Lead in Schools and How to Test

By: Joanne Benz

Lead is a toxic metal, and exposure even in low levels can harm children’s health, possibly damaging the brain and nervous system, according to the Federal Centers for Disease Control and Prevention. While the water flowing into the schools is safe, lead can leach into it from pipes, fixtures or solder in the plumbing.  The threshold of how many parts per billion that is acceptable seems to vary state to state. However, 1 part per billion is the threshold recommended by the American Academy of Pediatrics, according to Deirdre Cummings of the Mass PIRG Education Fund. The academy “basically said that there is no safe level,” of lead, Cummings added, but that level is meant to indicate that “anything above 1 part per billion is dangerous and we need to eliminate it.”


For centuries, workers used lead for plumbing because the metal was malleable enough to mold into pipes, yet hard enough to resist corroding and leaking over time. Once scientists and environmental experts discovered that lead leached from pipes transporting water, Congress banned the use of lead pipes in a 1986 amendment to the Safe Drinking Water Act.


Pennsylvania, New York, Maine, Ohio, Michigan, Maryland, New Jersey, Wisconsin, Illiniois, Oregon, Georgia, California, Texas, Washington D.C.

Very few states require schools to check for lead [I could only find seven when I wrote this: California, Illinois, Maryland, Minnesota, New Jersey, New York and Virginia]. And, the federal government doesn’t require it either. Thousands of schools scrambled to test after learning that lead had seeped into the public water supply and created a public health crisis in Flint, Michigan, but lead experts say that the majority of schools across the country still don’t know what’s in their water.

California Assembly Bill 746 published October 2017, effective January 1, 2018, requires community water systems to test lead levels by July 1, 2019 in all drinking water at all California public, K-12 school sites that were constructed before January 2, 2010.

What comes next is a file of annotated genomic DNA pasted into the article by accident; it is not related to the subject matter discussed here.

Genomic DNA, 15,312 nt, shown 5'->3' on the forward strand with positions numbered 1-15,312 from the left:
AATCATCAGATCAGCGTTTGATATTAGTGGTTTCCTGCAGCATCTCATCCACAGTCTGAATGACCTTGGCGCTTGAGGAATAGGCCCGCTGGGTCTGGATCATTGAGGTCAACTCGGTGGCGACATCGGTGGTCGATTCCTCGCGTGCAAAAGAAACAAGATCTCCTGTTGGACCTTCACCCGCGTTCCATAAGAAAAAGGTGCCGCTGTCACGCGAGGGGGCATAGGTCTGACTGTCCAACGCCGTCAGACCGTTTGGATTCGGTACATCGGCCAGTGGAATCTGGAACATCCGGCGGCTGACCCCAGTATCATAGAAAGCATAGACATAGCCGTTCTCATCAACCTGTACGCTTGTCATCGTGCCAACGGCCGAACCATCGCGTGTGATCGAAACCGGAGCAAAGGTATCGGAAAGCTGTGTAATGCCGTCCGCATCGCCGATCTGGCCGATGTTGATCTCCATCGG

Arizona acted in January 2017, the Arizona Department of Environmental Quality provided schools with free tool kits that include instructions, collection containers and prepaid shipping boxes to mail to local laboratories. “What we wanted to do was help schools and screen their water for them rather than putting the burden on them where they would have to pay for the costs,” ADEQ director Misael Cabrera said. Cabrera said 96 percent of the schools have passed the screening. Arizona doesn’t require schools to replace pipes if they test positive for lead. It doesn’t yet have a program to help schools financially if they do find lead, but a DEQ spokeswoman said the School Facilities Board is working with districts to provide grant funding for schools in need.

How to Test

Here is link to the U.S. Department of Health on how to test the water in drinking fountains.


Model 6426 is a lead removal 10″ x 2″ (25.4 x 5.1 cm) in-line filter with 1/4″ NPTF inlet and outlet. Reduces lead from incoming water to levels below 15 ppb (@ flow rate = 0.5 gpm (1.3 L); pressure = 60 psi (4.2 bar)) for up to 500 gallons (1893 L). Filters particulate lead to 10 microns and absorbs soluble lead.Does not leach lead once absorbed. Performance demonstrated under NSF Standard 53 and 42 by independent, certified testing laboratory.

Haws manufactures drinking fountains and electric water coolers to be lead-free by all known definitions including NSF/ANSI Standard 61, Section 9, California Proposition 65 and the Federal Safe Drinking Water Act.

Win a $250 Gift Card!

Complete our customer experience survey to be entered to WIN a $250 Amazon gift card. Drawings held quarterly.

Enter to Win!